Saturday, September 23, 2023


TEARS FROM RANN: This woman lost husband, 3 children, father, mother and brothers to Boko Haram war

TEARS FROM RANN: This woman lost husband, 3 children, father, mother and brothers to Boko Haram war
February 21
13:01 2017

“He died in the bathroom.” 

Fighting her emotions with bravery, Fanne Abakar recalls the Nigerian air force misfiring of January 17, 2017 in Rann, Borno state, which left 126 aid workers and refugees – including her husband – dead.

“He was having his bath when the bombs came down.”

It was another loss too many for Abakar. She had lost a better part of her extended family to the insurgency in the northeast.


“I have no father, I have no brothers, my mother, and every other member of my family are all dead,” she says in Kotoko, one of the major languages in Rann.

Abakar was a petty trader in Kala Balge, one of the closest Nigerian local governments to Chad and Cameroon. She sold fried dough, popularly known as puff-puff, in a bid to support her husband and her eight children, who she had left.

Her husband, who was into menial jobs, was the breadwinner of the family. Before the peak of insurgency in the north-east, the family lived on her little income and that of her “hustling” husband.


As insurgency rocked the region, Abakar retreated from her puff-puff business, owing to the economic uncertainties that befell the region.

“My business started going down, I began losing money little-by-little, and I went out of cash. I couldn’t do anything, so my husband was the one taking care of me,” she tells TheCable through an interpreter.


Rann after the bombing

A portion of Rann affected by the bombing (Photo by ICRC)

After moving from village to village, fleeing Boko Haram, Abakar’s family had settled in Rann, which was one of the safest places in the region. They lived in one of the houses which had been previously raided by Boko Haram.

According to her, the room, which later became their resting place, had no roof. Her family saw an empty room, without a cover, and sought to live there, putting up a stand-in roof “until peace returns”.


On January 17, 2017, 11-year-old Hauwa Abakar was sleeping next to her youngest sister – who was only two years old – in the makeshift building, their temporary home, when the evil struck.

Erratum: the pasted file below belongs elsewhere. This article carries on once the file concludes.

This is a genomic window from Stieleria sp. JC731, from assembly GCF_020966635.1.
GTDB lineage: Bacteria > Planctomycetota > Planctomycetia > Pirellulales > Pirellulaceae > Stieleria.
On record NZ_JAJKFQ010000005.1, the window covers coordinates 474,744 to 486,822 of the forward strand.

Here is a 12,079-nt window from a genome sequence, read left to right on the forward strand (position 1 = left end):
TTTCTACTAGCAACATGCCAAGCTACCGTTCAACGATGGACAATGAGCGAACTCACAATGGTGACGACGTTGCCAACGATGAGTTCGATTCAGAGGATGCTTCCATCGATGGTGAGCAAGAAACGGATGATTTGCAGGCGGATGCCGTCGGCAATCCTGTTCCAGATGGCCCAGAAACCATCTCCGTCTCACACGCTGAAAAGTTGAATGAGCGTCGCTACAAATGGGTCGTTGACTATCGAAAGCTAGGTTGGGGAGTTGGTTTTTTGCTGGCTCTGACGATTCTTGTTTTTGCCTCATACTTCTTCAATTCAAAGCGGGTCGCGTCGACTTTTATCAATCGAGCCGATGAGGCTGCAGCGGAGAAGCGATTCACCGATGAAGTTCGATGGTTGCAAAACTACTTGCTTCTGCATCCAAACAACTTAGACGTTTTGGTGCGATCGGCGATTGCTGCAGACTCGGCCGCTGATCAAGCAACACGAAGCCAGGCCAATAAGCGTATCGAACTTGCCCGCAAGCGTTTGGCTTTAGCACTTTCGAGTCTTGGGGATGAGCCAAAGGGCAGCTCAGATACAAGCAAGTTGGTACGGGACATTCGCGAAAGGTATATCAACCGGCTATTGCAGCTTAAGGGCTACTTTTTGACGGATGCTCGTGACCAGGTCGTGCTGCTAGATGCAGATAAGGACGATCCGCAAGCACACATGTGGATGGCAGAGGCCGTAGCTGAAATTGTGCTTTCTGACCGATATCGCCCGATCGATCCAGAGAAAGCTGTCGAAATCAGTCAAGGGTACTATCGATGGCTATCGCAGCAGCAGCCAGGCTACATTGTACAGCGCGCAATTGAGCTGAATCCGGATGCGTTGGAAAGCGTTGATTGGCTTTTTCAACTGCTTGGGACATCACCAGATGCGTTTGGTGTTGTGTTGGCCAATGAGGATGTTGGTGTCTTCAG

The speed of a vigilant mother was not fast enough to save Hauwa and her siblings  from the bombs which descended on them. Abakar immediately lost three of her youngsters to the unexpected rain of military might.

“Three of my children were killed in front of our room,” she recalls, revealing how confusion took over the area – which was a mix of individual houses and regular IDP camp settlement.

Aid workers, including staff of Médecins Sans Frontières (MSF), the Nigerian Red Cross Society, and the International Committee of the Red Cross (ICRC), took to the rescue.


But no amount of aid can bring back Abakar’s three children and husband.

She could not find Hauwa, and two of her other children, who were being treated by aid workers. Abakar thought she could also have lost more than she immediately had to bury. Considering how much damage she suffered, Abakar thought Hauwa was dead!



Fanne Abakar, behind two other women whose children sustained injuries in Rann

Fanne Abakar, behind two other women whose children sustained injuries in Rann

Abakar had too much on her plate: a burial of four, a search for three, and a means of livelihood for the days ahead. In all of these, she was not leaving her fate to chance but wanted to know for sure if her children were alive.

“We were always told that we would be reunited with our children, but that was not happening,” Abakar says, staring at the roof of the densely-populated University of Maiduguri Teaching Hospital ward, where she is speaking  to TheCable.


“So, I decided to follow a truck transporting food to Rann. I joined the Red Cross truck to Maiduguri. We were many that came here looking for our children.”

After moving from hospital-to-hospital, Abakar found Hauwa, who was being treated at the University of Maiduguri Teaching Hopsital. For her, it was reunion of tears and joy.



“After everything, the government had no hand in the burial, the people in Kala Balge assisted in the burial, and since my husband died, I have not been doing anything, I have noting to do. I would like the government to help,” she says.

“When my child is healed, I  will go back, but I have nothing to get back to at Kala Balge. With my house bombed, I have nowhere to stay. Even the clothes I am putting on was a gift,” she mutters beneath sunken eyes.

For her, there is nothing else to do, but to concede the deadly attack to the hands of the supreme one.

“I am leaving everything to God.”

In the next part of the “Tears from Rann” series, you will get to meet Hauwa, who has now become a subject of neglect at the University of Maiduguri Teaching Hospital.

This is a special investigative project by Cable Newspaper Journalism Foundation (CNJF) in partnership with TheCable, supported by the MacArthur Foundation. Published materials are not the views of the MacArthur Foundation.


  1. Aduragbemi
    Aduragbemi February 22, 21:55

    This is totally unacceptable. How does a state/nation, treat her own people in such inhumane manner. They lose everything, yet they get nothing in return? Very sad!!!

    Reply to this comment
  2. Abaji
    Abaji February 23, 22:14

    Oh! What a tearjerker story? Oh God come to our rescue n bring end to this insurgency

    Reply to this comment

Write a Comment

error: Content is protected from copying!